- Also check our best rated Biography reviews
The Black Banners: Inside the Hunt for Al Qaeda Hardcover – 12 Sep 2011
- Choose from over 13,000 locations across the UK
- Prime members get unlimited deliveries at no additional cost
- Find your preferred location and add it to your address book
- Dispatch to this address when you check out
Frequently bought together
Customers who bought this item also bought
Enter your mobile number or email address below and we'll send you a link to download the free Kindle App. Then you can start reading Kindle books on your smartphone, tablet, or computer - no Kindle device required.
To get the free app, enter your mobile phone number.
This is an absorbing account of America's fightback after 9/11, full of revealing or amusing details ... So ultimately this book is cheering as well as fascinating, because it reveals the dedication of those who defend us, as well as the weird frailties of those who try to kill us (Sunday Times)
Although many have claimed to tell the inside story of the hunt for al-Qaeda, Ali Soufan has a better claim than most ... this is one of the most valuable and detailed accounts of its subject to appear in the past decade (The Economist)
In a new memoir, a former F.B.I. agent who tracked Al Qaeda before and after the Sept. 11 attacks paints a devastating picture of rivalry and dysfunction inside the government's counterterrorism agencies. The book describes missed opportunities to defuse the 2001 plot, and argues that other attacks overseas might have been prevented, and Osama bin Laden found earlier, if interrogations had not been mismanaged (Scott Shane New York Times)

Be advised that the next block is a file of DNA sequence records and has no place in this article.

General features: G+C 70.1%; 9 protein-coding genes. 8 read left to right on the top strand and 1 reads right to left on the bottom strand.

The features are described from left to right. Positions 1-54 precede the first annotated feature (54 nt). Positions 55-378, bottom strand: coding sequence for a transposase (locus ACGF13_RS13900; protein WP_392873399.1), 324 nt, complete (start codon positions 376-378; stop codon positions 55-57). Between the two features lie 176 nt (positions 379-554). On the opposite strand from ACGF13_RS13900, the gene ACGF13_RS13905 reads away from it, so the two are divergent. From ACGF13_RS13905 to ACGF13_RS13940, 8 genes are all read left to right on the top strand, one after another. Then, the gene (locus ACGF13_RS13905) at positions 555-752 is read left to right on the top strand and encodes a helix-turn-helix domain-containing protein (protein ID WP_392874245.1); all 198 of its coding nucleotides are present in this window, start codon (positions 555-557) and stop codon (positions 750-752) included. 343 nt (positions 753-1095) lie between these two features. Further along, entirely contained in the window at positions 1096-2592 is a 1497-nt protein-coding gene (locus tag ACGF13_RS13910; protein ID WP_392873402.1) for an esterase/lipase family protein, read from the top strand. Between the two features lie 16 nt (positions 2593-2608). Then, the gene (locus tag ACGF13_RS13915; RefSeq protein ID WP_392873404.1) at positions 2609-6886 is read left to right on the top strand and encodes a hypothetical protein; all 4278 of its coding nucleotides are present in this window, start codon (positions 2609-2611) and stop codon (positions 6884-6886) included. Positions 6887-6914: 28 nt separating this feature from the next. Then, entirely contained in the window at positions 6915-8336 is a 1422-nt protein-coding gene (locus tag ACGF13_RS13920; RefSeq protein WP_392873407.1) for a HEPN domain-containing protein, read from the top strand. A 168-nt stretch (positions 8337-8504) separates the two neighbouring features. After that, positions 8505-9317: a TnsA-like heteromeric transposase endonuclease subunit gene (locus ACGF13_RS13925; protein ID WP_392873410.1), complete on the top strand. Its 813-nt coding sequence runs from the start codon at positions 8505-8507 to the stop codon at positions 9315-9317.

He's the special agent who came in from the cold...the most successful U.S. interrogator of Al-Qaeda operatives...Soufan was involved in a string of crucial investigations and interrogations, from the Millennium Bombing plot in Jordan to the U.S.S. Cole bombing in Yemen and a number of Gitmo interrogations. His greatest success was the interrogation of Abu Jandal, bin Laden's former bodyguard (Bobby Ghosh Time)
After the 1998 embassy bombings,Soufan helped assemble the initial evidence linking them to Bin Laden. Soufan's language skills, his relentlessness, and his roots in the Middle East made him invaluable in helping the FBI understand Al Qaeda, an organization that few Americans were even aware of before the embassy bombings (Lawrence Wright New Yorker)
To those inside the U.S. government Soufan has long been something of a legend. He conducted the most effective and fruitful interrogations of Al Qaeda suspects during the war on terrorism, and save for some inexplicable failures by the CIA, he and his team might well have prevented 9/11. Soufan has since left the FBI and written a gripping account of his experiences, brimming with details about Al Qaeda and its historical development (Harper's Magazine)
Most Americans first heard of FBI agent Ali H. Soufan in the spring of 2009. That's when he testified from behind a black curtain in the Senate Judiciary Committee's hearing room ...The testimony was explosive.